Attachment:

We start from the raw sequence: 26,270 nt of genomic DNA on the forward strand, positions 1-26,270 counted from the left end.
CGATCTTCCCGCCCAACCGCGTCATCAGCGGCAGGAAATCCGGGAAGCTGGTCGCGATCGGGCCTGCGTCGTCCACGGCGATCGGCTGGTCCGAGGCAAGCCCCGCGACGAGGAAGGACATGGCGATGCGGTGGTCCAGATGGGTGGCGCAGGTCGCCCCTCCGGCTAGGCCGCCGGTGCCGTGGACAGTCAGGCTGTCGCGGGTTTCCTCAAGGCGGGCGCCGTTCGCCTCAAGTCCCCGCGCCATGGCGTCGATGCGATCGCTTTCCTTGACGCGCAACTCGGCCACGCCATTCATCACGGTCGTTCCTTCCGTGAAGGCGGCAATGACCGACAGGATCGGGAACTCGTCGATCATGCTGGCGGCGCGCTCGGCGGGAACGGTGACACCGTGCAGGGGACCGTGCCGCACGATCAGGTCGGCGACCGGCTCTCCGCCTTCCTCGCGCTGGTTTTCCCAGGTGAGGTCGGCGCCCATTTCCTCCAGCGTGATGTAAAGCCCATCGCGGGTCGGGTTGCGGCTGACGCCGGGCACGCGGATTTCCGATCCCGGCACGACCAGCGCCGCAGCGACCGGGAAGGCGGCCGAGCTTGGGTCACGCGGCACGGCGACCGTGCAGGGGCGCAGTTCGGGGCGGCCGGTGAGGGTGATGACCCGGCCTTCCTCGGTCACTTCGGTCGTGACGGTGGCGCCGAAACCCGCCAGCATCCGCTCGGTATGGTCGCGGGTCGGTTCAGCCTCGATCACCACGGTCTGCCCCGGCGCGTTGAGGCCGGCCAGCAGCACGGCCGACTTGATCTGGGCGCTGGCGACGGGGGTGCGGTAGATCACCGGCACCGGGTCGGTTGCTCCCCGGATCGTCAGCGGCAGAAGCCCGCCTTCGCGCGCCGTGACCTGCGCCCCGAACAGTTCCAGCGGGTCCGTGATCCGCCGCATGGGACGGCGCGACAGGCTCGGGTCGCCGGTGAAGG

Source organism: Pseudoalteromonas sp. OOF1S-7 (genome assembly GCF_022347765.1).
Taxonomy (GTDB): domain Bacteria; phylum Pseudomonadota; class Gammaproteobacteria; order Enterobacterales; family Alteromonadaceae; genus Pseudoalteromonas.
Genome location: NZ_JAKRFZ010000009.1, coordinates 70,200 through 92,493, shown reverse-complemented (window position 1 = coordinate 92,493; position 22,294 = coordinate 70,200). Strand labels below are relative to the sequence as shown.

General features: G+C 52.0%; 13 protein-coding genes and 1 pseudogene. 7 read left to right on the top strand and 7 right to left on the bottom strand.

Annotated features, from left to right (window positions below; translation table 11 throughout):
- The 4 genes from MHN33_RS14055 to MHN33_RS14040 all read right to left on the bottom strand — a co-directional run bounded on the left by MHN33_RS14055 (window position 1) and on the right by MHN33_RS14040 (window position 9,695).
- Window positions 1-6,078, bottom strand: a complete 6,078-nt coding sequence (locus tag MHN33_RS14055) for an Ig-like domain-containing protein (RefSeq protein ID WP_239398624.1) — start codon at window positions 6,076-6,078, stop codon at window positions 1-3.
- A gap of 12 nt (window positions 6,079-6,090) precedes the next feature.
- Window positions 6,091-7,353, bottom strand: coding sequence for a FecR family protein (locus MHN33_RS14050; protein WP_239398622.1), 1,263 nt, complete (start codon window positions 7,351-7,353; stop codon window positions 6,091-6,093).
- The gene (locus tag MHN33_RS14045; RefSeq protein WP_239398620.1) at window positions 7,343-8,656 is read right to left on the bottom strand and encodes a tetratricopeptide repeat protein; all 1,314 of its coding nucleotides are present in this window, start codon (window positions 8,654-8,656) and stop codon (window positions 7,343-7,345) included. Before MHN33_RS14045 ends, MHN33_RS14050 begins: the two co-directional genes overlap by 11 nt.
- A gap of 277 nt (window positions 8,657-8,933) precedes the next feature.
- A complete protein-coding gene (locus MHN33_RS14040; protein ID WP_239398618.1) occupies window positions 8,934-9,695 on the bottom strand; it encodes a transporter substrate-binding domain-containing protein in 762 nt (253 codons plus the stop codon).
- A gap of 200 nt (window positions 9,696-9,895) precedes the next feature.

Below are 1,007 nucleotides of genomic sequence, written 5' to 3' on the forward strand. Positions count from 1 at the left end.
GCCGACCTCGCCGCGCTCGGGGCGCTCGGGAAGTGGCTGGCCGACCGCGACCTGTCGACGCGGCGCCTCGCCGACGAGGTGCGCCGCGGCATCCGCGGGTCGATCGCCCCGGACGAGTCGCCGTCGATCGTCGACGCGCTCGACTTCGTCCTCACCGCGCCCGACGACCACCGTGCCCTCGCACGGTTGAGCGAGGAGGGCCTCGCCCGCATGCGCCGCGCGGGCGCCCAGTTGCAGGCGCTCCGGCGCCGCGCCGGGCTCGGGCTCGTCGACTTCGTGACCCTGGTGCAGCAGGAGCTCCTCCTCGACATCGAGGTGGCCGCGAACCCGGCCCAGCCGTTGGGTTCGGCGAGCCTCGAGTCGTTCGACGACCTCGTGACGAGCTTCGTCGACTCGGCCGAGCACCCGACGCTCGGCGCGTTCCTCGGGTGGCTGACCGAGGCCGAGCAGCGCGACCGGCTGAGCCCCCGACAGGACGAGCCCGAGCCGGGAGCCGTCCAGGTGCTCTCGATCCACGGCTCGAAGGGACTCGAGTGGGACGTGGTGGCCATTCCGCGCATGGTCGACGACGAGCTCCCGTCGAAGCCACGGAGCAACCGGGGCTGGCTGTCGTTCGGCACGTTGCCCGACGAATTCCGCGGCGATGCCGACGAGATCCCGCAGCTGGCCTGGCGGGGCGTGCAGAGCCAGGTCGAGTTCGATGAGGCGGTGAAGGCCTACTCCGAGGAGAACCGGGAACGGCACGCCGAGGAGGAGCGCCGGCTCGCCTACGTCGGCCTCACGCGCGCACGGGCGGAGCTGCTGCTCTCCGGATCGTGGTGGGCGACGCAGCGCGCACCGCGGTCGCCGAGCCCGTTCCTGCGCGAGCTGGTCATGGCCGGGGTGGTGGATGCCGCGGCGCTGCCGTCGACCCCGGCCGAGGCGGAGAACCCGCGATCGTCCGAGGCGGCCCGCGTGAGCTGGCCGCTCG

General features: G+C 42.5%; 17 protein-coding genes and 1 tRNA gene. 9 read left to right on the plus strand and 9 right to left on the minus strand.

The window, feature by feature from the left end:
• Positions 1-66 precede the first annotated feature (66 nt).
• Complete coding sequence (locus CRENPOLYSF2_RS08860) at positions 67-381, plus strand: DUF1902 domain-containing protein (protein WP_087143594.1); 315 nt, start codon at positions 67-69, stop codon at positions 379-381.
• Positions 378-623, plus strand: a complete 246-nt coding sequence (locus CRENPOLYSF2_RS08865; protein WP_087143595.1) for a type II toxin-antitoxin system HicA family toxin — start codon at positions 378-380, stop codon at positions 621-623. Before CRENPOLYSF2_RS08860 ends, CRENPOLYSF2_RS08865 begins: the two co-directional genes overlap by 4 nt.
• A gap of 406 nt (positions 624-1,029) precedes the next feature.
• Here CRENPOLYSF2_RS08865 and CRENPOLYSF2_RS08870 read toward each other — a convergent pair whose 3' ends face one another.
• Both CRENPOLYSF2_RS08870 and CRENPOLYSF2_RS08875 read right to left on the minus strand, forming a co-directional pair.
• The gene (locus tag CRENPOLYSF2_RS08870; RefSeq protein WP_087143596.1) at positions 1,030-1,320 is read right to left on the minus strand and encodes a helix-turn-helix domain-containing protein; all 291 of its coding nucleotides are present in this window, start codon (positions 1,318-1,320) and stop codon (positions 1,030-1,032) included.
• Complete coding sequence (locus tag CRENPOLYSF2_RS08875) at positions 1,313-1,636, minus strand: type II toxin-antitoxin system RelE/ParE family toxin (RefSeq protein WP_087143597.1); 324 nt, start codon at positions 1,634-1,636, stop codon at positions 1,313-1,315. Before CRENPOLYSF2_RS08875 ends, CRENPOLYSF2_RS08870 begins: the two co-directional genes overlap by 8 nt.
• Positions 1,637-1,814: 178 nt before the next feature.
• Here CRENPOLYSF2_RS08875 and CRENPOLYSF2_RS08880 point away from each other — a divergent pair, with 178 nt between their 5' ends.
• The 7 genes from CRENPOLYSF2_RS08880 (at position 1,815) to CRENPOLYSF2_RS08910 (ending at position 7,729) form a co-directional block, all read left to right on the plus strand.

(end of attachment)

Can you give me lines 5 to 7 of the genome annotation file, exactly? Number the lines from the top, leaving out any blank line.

Genome location: NZ_JAKRFZ010000009.1, coordinates 70,200 through 92,493, shown reverse-complemented (window position 1 = coordinate 92,493; position 22,294 = coordinate 70,200). Strand labels below are relative to the sequence as shown.

General features: G+C 52.0%; 13 protein-coding genes and 1 pseudogene. 7 read left to right on the top strand and 7 right to left on the bottom strand.

Annotated features, from left to right (window positions below; translation table 11 throughout):